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#Title of Lab Report

#Authors, in alphabetical order by last name


#Course, #Teacher, #Date
#Give a very brief summary of what you found out, how you found it out, and why
its important. This is called the abstract. It should be around 100-300 words
long. Even though its at the start, its the last thing you should write.

Purpose
#Write the purpose of the lab. This is often built around a question - either one that has been
assigned by your teacher, or (even better) one that you have come up with on your own.

Theoretical Background
#Write the concepts that you are going to use to answer your question. Often, these will be
concepts from the course. For example, elements can be identified using a gas discharge
tube by examining their emission spectra, or the number of particles in a sample can be
calculated from its mass using molar mass conversions, or Newtons second law, F=ma,
states that the rate of change of a bodys momentum is equal to the net force applied on it or
given two (distinct) points, we can always find a line that goes through those two points.
You might also want to do some research. For example, you might find, by reading some
reputable website, that the percent yield for a particular reaction is 65%. You can use that
information to make a better hypothesis, as long as you write it in this section first and cite
your source either in brackets or in a footnote.

Hypothesis
#This is NOT just a random guess. It is your prediction of the experiments results based on
your theoretical background. Often this is the part of the experiment where you will do the
most mathematics. (In higher level science, the actual experiment (especially the statistical
part, which your computer will do for you) is designed to try to prove the hypothesis wrong. If
the experiment fails to prove the hypothesis wrong, then you have produced some evidence in
favour of your theory. You dont know enough about statistics yet to do this, so for now, well
just compare our results to our hypothesis and see if they match up).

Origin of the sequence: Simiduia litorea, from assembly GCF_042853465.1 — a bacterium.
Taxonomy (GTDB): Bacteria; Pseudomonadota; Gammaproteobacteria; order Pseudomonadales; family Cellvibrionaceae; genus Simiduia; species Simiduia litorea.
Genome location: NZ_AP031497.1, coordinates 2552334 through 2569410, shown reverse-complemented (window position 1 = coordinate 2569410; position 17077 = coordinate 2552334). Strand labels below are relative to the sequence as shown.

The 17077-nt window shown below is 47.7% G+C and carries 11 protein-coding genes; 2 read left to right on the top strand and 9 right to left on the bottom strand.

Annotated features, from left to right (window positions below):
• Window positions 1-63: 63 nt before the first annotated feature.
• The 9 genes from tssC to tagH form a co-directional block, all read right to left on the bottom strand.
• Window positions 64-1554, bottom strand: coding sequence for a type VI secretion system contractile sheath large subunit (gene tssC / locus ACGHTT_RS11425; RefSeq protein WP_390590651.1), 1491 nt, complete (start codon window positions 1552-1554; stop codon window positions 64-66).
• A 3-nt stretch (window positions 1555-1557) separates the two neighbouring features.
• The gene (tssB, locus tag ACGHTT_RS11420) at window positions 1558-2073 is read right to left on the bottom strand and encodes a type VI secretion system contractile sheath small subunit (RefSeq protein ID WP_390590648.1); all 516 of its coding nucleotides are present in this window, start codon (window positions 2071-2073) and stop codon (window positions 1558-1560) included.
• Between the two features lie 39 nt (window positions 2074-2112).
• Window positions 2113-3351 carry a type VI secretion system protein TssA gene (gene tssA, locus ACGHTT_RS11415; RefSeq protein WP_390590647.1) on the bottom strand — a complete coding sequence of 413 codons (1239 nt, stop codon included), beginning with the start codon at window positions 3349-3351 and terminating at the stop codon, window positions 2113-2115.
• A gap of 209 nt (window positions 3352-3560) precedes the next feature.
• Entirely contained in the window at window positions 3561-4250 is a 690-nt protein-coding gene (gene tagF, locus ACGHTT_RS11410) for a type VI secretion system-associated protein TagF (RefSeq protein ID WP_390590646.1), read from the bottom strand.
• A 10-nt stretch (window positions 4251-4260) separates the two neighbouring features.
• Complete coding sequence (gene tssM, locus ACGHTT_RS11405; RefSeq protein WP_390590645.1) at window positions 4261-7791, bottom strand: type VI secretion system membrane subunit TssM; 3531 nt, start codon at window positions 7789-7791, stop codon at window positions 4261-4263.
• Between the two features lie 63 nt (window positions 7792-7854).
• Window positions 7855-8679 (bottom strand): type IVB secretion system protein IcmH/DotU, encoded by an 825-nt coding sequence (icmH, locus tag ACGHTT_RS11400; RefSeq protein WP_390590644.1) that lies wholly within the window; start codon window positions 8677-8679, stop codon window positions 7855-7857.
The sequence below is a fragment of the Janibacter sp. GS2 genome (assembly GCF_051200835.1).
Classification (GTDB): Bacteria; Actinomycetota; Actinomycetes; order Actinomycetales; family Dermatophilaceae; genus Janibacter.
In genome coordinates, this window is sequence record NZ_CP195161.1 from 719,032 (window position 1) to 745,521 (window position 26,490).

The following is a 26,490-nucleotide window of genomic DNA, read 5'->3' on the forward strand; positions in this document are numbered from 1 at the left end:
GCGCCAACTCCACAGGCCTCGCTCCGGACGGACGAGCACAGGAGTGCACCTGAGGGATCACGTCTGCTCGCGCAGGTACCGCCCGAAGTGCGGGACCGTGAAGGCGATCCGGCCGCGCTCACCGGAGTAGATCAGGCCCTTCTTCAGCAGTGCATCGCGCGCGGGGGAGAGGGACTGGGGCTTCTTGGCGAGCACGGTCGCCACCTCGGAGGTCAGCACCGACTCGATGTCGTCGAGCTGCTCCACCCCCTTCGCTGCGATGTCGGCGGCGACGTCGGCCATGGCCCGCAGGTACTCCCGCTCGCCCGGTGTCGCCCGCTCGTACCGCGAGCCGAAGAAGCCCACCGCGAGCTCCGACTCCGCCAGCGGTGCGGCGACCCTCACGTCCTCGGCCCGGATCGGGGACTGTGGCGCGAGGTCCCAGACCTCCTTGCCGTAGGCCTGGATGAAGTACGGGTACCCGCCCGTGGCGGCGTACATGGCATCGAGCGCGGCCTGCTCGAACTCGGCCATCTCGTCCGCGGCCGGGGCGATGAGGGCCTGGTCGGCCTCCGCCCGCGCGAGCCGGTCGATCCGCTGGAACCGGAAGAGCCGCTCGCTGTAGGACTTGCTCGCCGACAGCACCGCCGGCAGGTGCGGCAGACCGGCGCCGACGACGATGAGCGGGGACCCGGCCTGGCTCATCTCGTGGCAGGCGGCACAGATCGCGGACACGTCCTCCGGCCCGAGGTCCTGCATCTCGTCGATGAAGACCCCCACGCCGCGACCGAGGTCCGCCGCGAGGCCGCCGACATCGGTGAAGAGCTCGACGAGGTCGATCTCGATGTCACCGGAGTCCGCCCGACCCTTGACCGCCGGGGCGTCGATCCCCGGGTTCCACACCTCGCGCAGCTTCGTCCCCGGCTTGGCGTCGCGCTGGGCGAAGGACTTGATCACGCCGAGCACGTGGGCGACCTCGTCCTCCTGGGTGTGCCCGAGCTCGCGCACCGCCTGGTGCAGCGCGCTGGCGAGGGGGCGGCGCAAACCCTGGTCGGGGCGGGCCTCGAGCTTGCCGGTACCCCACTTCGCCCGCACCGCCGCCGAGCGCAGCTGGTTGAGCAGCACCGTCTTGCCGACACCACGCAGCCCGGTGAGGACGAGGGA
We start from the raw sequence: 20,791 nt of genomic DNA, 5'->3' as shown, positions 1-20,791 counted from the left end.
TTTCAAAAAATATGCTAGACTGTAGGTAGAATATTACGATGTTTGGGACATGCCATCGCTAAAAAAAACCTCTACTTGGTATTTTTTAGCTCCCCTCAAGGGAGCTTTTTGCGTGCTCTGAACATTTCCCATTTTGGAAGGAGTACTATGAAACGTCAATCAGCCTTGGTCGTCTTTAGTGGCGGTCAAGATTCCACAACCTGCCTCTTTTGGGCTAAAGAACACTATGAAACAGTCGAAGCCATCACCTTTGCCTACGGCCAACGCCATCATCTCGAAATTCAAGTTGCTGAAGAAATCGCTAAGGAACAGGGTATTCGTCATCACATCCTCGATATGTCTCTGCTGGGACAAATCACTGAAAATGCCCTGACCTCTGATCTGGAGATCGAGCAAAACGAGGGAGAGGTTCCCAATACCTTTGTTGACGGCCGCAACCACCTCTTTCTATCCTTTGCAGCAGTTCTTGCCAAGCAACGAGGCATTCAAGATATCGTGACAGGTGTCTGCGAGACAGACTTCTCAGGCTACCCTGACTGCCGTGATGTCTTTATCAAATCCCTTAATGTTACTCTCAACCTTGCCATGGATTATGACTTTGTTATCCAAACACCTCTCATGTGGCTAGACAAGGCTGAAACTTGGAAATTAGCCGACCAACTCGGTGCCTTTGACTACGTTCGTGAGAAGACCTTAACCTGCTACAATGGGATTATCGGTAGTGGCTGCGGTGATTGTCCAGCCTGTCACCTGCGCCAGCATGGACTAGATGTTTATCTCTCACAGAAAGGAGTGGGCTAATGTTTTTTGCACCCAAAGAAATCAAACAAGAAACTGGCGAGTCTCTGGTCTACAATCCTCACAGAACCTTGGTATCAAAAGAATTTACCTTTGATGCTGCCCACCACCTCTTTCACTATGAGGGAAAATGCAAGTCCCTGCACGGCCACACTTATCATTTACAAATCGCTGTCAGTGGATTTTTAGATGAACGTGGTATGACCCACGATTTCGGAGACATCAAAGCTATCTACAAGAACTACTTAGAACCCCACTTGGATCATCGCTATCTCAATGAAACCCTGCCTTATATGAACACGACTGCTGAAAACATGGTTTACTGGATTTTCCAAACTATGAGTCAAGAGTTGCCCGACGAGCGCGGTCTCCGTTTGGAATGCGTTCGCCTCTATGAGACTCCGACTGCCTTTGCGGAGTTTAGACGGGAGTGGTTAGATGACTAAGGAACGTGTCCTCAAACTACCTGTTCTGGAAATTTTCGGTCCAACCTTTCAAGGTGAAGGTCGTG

By the way, if you want to insert an equation, go Insert Equation.

Materials
Laboratory Equipment
#list your things here
#hit enter to add more bullets for the list

Chemical Supplies
#list your things here
#hit enter to add more bullets for the list
#if it is non-obvious, describe the state of the chemicals (gas, powder, solid, solution,
etc.)
#enter the amount of each chemical used, and the concentrations for solutions.

Procedure
#Write this in paragraph form (not recipe form!), in past tense. Be very specific, but concise.
Dont forget to write details such as the temperature and pressure at which any reactions
occurred.
Be especially specific about how you took your measurements. i.e. we calculated the mass of
the iron that was consumed by drying the nail and then subtracting its mass after the
experiment from its mass before the experiment. State which measuring tool you used, and
make sure you are using it to get the appropriate level of precision.
Adding photographs of your experiment is a bonus! (Please make sure your face is not in
them). You can do this by choosing Insert Image.

Observations and Data


#First, use words to describe what happened. Then, place numerical data in tables. The tools
for formatting tables are in the Table menu. I have placed a sample one below.
trial #

mass of Fe consumed

mass of FeSO4 produced

(mass FeSO4) / (mass


Fe)

16.42 g

44.25 g

2.695

45.14 g

120.85 g

2.677

34.21 g

91.49 g

2.674

24.90 g

66.47 g

2.669

Having multiple trials gives you more confidence in your data.

If your data is the kind of data that it makes sense to graph, you can do this really easily by
making a Google spreadsheet, cutting and pasting your table into it, and choosing Insert
Chart. I will show you how to do this.

Conclusions
#State whether your experimental results agree or disagree with your hypothesis, and why.
State your sources of error. Remember: a good scientists states sources of error, but a
better scientist finds a way of minimizing error. State what you would do differently next
time. Finish with the so what of the experiment: what could this technique or result be useful
for?